Government have failed to protect prison staff
As always, it is a pleasure to follow my good and hon. Friend Bambos Charalambous. This is an important debate, and I thank the Backbench Business Committee for granting time for us to discuss these issues. I must declare an interest, in that I am a member of the Justice Unions Parliamentary Group and I am proud to represent the interests of prison officers campaigning for a basic right: the right to a safe working environment. I also want to pay tribute to the dedicated and hard-working staff throughout the justice system—in the prisons, in probation and in every aspect of the Department’s work—whose work is often overlooked.
Time is short, so I shall touch on just three issues: other Members have covered the financial cuts to the Ministry of Justice, so I will refer to them only briefly; I want to talk briefly about the loss of experience in the Prison Service because of budget cuts; and I will address the consequences of cuts for prison staff who are trying to maintain a safe working environment.
I read a most disturbing article in my local newspaper, the Evening Chronicle, entitled “Seven staff stabbed at North East jail as prisoners leave officers ‘black and blue’”. That is from 13 July. The article quoted the Lord Chancellor and Secretary of State for Justice, who said in response:
“The Government is taking unprecedented action to improve safety in prisons.”
In the light of those comments it is important that, as part of our responsibility to hold the Government to account, we consider their record on law and order.
The Department has suffered cuts of more than 40% since 2010 and, according to some work that I have read by the New Economics Foundation, the indications are that that proportion will rise to more than 50% by 2023. My concern is that the cuts are a false economy. Several Members, including the Chair of the Select Committee, mentioned that the Ministry of Justice budget was around £8 billion and the estimated annual cost of reoffending is now more than £18 billion.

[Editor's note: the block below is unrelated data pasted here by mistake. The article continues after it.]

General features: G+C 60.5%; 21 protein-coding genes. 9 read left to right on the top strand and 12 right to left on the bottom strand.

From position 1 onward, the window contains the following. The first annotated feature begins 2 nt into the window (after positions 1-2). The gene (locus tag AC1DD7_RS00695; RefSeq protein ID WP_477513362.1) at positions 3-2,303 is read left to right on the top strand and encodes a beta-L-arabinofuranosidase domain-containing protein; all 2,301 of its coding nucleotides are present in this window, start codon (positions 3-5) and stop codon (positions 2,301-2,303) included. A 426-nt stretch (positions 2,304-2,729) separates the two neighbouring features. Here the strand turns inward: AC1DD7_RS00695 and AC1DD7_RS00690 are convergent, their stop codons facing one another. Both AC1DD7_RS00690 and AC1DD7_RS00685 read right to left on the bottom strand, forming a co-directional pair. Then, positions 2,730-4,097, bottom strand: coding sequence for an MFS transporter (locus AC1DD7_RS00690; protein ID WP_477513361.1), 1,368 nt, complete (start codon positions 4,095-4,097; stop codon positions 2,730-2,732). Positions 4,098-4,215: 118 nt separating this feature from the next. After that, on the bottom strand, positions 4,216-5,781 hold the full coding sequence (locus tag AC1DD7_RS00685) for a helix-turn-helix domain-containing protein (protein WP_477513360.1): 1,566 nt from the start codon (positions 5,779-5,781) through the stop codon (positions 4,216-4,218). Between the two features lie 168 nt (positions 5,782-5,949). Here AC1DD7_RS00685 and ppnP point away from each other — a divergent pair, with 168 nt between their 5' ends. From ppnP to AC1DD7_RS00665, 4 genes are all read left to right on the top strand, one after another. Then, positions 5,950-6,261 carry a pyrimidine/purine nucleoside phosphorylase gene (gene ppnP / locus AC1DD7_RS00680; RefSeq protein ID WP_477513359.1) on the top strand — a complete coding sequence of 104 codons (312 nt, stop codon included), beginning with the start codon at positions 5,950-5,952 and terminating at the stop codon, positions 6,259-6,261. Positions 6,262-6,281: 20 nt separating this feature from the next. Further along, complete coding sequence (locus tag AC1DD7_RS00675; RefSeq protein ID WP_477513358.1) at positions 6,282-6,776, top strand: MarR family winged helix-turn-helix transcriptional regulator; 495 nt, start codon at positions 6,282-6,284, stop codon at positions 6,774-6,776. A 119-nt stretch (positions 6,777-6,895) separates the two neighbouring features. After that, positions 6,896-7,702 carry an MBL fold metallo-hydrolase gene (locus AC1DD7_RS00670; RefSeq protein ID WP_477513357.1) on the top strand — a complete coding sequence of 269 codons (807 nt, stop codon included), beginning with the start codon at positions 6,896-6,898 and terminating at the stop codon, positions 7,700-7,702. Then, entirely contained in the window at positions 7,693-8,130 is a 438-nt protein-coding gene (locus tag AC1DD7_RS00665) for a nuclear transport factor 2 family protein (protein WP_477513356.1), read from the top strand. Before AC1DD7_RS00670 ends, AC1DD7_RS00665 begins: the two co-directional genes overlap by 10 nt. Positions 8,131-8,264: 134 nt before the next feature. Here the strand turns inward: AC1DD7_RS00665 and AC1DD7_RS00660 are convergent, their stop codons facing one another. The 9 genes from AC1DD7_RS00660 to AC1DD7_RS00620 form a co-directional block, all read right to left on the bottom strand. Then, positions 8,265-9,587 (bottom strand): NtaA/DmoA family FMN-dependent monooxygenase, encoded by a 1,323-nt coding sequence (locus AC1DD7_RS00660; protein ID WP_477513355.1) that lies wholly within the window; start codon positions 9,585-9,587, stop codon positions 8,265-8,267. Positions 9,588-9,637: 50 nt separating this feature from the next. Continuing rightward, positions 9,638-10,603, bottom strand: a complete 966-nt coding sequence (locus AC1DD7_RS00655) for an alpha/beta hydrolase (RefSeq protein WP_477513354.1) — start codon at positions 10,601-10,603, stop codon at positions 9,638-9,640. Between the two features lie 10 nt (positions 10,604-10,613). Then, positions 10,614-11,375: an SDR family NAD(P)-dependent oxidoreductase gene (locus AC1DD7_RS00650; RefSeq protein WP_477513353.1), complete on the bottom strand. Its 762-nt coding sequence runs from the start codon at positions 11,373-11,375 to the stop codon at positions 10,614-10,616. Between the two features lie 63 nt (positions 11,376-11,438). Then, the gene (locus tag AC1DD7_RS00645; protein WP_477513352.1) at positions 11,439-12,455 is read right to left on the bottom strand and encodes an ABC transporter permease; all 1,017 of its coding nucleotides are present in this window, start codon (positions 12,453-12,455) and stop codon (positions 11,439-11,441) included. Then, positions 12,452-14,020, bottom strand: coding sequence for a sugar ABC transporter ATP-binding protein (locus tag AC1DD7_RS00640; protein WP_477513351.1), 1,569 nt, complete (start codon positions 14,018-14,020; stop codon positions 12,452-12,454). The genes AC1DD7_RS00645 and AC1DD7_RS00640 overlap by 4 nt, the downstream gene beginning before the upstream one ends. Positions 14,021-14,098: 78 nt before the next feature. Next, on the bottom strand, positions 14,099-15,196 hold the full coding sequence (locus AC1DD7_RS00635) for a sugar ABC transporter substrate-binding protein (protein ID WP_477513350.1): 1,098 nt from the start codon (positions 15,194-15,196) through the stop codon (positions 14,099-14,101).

Ron Hogg, the police and crime commissioner in Durham, is a wonderful man who is currently struggling with a most debilitating illness. He pioneered the Checkpoint scheme in an attempt to address the issue of reoffending. Ron joined me on a delegation—in fact, he led the delegation; I joined him—to see the Secretary of State for Justice and put forward a powerful case for taking a new approach to tackling reoffending.
Private prisons are inefficient and are wasting resources. Although private prisons accommodate approximately 15% of the prison population, the Government spend nearly a quarter of the total prison budget on them. The main aim of a private prison is clearly to make profit for shareholders. Public service and staff safeguarding are secondary. Private companies aim for a profit margin of around 8% to 10%, so for every pound paid to a private prison operator, 10p is immediately top-sliced, to be given to shareholders rather than being spent on making our prisons safer.
The other method that the private sector has used to improve prisons’ profitability is to reduce wages, cut staffing levels and accommodate more prisoners. A report by The Guardian newspaper, based on parliamentary questions, found that private prisons are up to 47% more violent than public prisons, as a consequence of understaffing and overcrowding. Put simply, private prisons cost more and deliver less.